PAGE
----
Book Reviews

Review Rating

With the October 2004 review, we began rating the books on the basis of one to four trowels; 
one trowel= don’t bother, to four trowels= run right out to your local book store and buy the hard cover!

Back to all reviews

Dead Man’s Lane by Kate Ellis

Reviewed on: May 1, 2020


Piatkus Publishing:  London
2019 (HC)

Real estate developer Joe Hamer has undertaken the construction of a luxury holiday village at the Jacobean-era Strangefields Farm, a dilapidated but historically significant property, located along the ominously-named Dead Man’s Lane, when one of his laborers discovers a skull in the old manor house basement.  Neil Watson and his crew from the Devon County Archaeological Unit are called in by his old friend Detective Inspector Wesley Peterson of the Tradmouth Criminal Investigation Department search out the site for more possible remains.

Their excavations unearth three very unusual burials—be-headed skeletons with the hearts removed and two of the three have their skulls tucked between their legs and heavy stones resting upon the torsos.  Neil recognizes this macabre practice dating back centuries—in the case of the three skeletal remains, the late 17th Century– as superstitious folk sought to protect themselves from revenants—the undead who came back to haunt the living.

This then is the recurring theme of this, the twenty third volume in Kate Ellis’s consistently enthralling Wesley Peterson mystery series—individuals thought long dead apparently returning to life.  For Strangefields Farm’s ghastly history did not end in the 17th Century; twenty years earlier artist Jackson Temples had been convicted of killing four teenage girls he had lured to the farm to serve as models for his lurid portraits.  He had maintained his innocence but the preponderance of evidence against him had left no doubts in the minds of jurors.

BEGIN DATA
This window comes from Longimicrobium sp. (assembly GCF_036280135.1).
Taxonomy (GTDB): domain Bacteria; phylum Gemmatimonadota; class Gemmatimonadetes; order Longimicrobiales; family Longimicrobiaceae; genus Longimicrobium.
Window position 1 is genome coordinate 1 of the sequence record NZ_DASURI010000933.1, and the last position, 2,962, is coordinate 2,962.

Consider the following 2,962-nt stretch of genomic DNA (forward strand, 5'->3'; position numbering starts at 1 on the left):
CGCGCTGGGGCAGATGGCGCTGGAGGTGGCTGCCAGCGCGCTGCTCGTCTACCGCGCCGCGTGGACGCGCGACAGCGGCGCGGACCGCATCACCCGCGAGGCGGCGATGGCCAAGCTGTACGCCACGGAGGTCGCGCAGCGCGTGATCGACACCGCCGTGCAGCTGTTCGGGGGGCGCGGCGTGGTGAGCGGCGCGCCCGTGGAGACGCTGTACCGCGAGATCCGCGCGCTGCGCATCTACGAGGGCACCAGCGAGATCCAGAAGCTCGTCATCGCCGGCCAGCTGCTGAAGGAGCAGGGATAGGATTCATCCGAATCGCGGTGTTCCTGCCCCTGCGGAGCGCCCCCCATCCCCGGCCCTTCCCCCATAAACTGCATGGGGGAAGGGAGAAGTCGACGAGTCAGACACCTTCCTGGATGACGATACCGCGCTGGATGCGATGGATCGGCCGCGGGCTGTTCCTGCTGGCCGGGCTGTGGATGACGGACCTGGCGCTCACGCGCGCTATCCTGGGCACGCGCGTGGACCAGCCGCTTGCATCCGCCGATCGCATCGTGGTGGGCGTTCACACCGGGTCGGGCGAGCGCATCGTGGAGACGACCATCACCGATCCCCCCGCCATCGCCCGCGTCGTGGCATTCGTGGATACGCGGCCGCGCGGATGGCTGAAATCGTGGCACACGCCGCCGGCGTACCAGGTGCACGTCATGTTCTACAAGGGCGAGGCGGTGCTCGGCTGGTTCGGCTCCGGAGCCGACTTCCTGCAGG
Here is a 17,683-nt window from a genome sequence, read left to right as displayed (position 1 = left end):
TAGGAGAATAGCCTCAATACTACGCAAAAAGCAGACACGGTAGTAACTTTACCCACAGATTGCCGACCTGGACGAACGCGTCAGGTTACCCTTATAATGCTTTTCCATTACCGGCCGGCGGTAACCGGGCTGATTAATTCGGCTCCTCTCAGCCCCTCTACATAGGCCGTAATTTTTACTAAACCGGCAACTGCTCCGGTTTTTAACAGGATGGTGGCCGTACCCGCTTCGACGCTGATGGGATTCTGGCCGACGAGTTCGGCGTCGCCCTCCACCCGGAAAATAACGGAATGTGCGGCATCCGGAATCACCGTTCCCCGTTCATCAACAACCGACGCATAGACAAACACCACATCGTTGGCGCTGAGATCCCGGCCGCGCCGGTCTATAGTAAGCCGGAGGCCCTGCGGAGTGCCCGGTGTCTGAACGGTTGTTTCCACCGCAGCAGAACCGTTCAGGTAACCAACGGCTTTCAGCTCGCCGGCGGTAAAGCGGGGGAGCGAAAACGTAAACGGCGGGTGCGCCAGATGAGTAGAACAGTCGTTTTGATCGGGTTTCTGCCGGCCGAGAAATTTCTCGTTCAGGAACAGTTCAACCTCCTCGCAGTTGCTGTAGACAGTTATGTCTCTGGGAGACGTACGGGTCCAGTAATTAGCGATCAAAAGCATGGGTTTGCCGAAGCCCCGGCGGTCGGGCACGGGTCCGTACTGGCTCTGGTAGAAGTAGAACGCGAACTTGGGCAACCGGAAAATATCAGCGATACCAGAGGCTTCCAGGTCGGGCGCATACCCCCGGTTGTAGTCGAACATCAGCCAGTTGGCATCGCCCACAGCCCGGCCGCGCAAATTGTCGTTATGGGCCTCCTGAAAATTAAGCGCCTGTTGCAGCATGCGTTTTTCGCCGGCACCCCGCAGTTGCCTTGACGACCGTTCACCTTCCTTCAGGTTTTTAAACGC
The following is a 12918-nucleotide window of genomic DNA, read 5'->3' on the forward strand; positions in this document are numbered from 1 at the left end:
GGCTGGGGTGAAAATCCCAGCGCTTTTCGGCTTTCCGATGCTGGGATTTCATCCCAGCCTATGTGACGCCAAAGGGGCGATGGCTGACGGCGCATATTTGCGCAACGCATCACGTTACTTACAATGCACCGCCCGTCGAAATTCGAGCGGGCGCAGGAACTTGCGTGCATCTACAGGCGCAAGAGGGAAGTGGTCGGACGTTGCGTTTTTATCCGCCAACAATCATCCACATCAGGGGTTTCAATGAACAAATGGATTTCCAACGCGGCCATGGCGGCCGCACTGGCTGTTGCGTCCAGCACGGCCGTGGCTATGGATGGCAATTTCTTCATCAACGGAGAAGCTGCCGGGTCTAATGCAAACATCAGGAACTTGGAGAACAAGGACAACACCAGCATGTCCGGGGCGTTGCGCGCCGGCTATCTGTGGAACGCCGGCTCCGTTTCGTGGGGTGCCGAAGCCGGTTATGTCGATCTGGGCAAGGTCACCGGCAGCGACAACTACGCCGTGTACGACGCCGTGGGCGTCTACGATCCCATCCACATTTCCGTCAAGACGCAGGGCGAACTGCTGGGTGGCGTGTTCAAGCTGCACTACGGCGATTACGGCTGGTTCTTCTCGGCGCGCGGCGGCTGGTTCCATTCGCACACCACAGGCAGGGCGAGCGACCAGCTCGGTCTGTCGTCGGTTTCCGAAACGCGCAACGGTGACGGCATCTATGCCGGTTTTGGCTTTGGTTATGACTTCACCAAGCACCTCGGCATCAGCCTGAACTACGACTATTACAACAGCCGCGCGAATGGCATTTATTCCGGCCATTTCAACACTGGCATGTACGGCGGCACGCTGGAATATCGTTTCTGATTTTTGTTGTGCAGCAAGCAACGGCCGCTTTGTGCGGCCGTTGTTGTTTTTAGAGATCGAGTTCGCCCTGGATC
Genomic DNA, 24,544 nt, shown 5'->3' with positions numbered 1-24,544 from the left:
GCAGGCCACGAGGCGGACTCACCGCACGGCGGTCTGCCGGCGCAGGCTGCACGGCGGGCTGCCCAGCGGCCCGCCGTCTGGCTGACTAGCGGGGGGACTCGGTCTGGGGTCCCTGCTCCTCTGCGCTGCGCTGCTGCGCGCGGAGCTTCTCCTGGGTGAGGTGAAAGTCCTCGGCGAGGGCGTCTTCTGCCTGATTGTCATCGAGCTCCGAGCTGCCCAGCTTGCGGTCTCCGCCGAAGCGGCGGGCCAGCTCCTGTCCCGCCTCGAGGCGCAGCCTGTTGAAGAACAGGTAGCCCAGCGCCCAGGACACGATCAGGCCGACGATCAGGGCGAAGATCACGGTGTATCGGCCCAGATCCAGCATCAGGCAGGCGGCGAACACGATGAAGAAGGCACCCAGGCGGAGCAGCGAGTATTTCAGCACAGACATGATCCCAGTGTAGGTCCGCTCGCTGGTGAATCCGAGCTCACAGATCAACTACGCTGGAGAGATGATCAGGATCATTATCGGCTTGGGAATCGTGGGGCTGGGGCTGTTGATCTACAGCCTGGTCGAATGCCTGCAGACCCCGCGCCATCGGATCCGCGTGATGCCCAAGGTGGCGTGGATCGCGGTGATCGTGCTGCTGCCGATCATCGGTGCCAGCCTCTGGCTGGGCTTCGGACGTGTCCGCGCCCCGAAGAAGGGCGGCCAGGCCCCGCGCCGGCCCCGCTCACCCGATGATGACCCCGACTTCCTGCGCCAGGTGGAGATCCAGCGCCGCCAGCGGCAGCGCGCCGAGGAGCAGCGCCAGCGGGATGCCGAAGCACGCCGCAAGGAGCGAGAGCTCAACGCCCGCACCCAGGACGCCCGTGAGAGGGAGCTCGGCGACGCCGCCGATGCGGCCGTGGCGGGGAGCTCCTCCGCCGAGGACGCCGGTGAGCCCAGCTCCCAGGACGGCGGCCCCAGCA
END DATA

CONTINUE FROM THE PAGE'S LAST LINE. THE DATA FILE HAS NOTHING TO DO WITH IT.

Meanwhile Wesley and his colleagues from the Tradmouth CID find themselves inundated by a wave of crime.  Numerous retirees in Tradmouth and environs have been cleverly burgled, and one pensioner, retired teacher Bert Cummings, is found murdered, perhaps as he came upon the burglars.  The unclothed body of Linda Payne, a local flower shop proprietor and amateur community actress, is discovered in a nearby nature reserve.  Her death by head wound, strangulation and face mutilation mimics the modus operandi of Jackson Temples’ murderous assaults two decades earlier.  But Temples is “safely” behind bars, serving out a thirty-year murder sentence.  The death of Linda Payne appears even more bizarre when Wesley discovers that the victim is actually Jackson Temples’ half-sister!  The carnage continues unabated as a third murder victim is discovered, this a man thought to be long dead!

As readers have come to expect of a Wesley Peterson novel, the cat’s cradle of disparate plotlines, clues and red herrings conceived by Kate Ellis are slowly and ingeniously pulled together and a complex murder mystery moves to an ingenious conclusion — in this case informed by the journal of a 17th Century English gentleman, the excavations of Neil Watson’s intrepid archaeology crew, and the tenacious detecting of Wesley Peterson and his CID colleagues.

Three trowels for the latest entry in this out-standing series.

Twenty Years in the Trenches: Archaeology in Fiction

William Gresens, longtime MVAC supporter and volunteer, has been writing reviews of archaeological fiction as MVAC’s book reviewer for twenty years.  In this interview Bill shares how he got started writing reviews for MVAC, how the genre has changed, highlights, and his thoughts looking forward. 

Bill Gresen’s Book Review 20th Anniversary

While Bill's reviews go back 20 years now, his relationship with MVAC goes back more than twice that long! The reviews capture some of the things we enjoy most about Bill-- he's perceptive, methodical, a clear thinker, and a whole lot of fun! We look forward to this relationship--and Bill's reviews!--continuing for many years to come.

The March 2021 review marks the 20th anniversary of reviews of archaeological fiction.  It has been my pleasure and great fun to while away the hours reading these books—for the most part, at least—and writing the reviews!  My thanks to MVAC allowing me to prattle on and I look forward to the years ahead.

Bill Gresens